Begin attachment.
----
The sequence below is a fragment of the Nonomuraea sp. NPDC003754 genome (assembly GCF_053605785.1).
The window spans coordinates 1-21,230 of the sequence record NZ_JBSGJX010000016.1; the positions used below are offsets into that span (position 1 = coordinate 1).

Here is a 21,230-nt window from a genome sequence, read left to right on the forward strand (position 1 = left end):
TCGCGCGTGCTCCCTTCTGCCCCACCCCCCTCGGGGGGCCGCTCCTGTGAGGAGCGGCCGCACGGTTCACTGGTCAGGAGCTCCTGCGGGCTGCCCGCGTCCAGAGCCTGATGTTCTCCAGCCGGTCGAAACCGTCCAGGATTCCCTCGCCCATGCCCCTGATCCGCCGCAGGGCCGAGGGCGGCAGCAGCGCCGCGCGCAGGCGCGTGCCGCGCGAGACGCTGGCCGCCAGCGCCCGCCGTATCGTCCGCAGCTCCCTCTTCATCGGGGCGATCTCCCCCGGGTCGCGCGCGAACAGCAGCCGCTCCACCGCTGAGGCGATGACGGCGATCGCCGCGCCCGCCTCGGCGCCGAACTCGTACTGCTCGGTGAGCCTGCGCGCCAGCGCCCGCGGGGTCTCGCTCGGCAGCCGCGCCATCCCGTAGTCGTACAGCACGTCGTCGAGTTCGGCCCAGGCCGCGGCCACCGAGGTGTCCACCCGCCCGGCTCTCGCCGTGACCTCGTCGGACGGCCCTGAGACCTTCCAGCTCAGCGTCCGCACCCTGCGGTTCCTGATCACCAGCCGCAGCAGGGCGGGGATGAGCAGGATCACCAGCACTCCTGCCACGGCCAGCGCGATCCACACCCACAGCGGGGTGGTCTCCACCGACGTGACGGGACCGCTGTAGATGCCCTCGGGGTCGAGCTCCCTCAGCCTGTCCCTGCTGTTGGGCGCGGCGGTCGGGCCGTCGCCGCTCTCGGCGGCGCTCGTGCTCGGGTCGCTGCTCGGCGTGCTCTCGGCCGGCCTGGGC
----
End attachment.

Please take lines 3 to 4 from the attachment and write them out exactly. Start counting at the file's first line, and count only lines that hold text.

Here is a 21,230-nt window from a genome sequence, read left to right on the forward strand (position 1 = left end):
TCGCGCGTGCTCCCTTCTGCCCCACCCCCCTCGGGGGGCCGCTCCTGTGAGGAGCGGCCGCACGGTTCACTGGTCAGGAGCTCCTGCGGGCTGCCCGCGTCCAGAGCCTGATGTTCTCCAGCCGGTCGAAACCGTCCAGGATTCCCTCGCCCATGCCCCTGATCCGCCGCAGGGCCGAGGGCGGCAGCAGCGCCGCGCGCAGGCGCGTGCCGCGCGAGACGCTGGCCGCCAGCGCCCGCCGTATCGTCCGCAGCTCCCTCTTCATCGGGGCGATCTCCCCCGGGTCGCGCGCGAACAGCAGCCGCTCCACCGCTGAGGCGATGACGGCGATCGCCGCGCCCGCCTCGGCGCCGAACTCGTACTGCTCGGTGAGCCTGCGCGCCAGCGCCCGCGGGGTCTCGCTCGGCAGCCGCGCCATCCCGTAGTCGTACAGCACGTCGTCGAGTTCGGCCCAGGCCGCGGCCACCGAGGTGTCCACCCGCCCGGCTCTCGCCGTGACCTCGTCGGACGGCCCTGAGACCTTCCAGCTCAGCGTCCGCACCCTGCGGTTCCTGATCACCAGCCGCAGCAGGGCGGGGATGAGCAGGATCACCAGCACTCCTGCCACGGCCAGCGCGATCCACACCCACAGCGGGGTGGTCTCCACCGACGTGACGGGACCGCTGTAGATGCCCTCGGGGTCGAGCTCCCTCAGCCTGTCCCTGCTGTTGGGCGCGGCGGTCGGGCCGTCGCCGCTCTCGGCGGCGCTCGTGCTCGGGTCGCTGCTCGGCGTGCTCTCGGCCGGCCTGGGC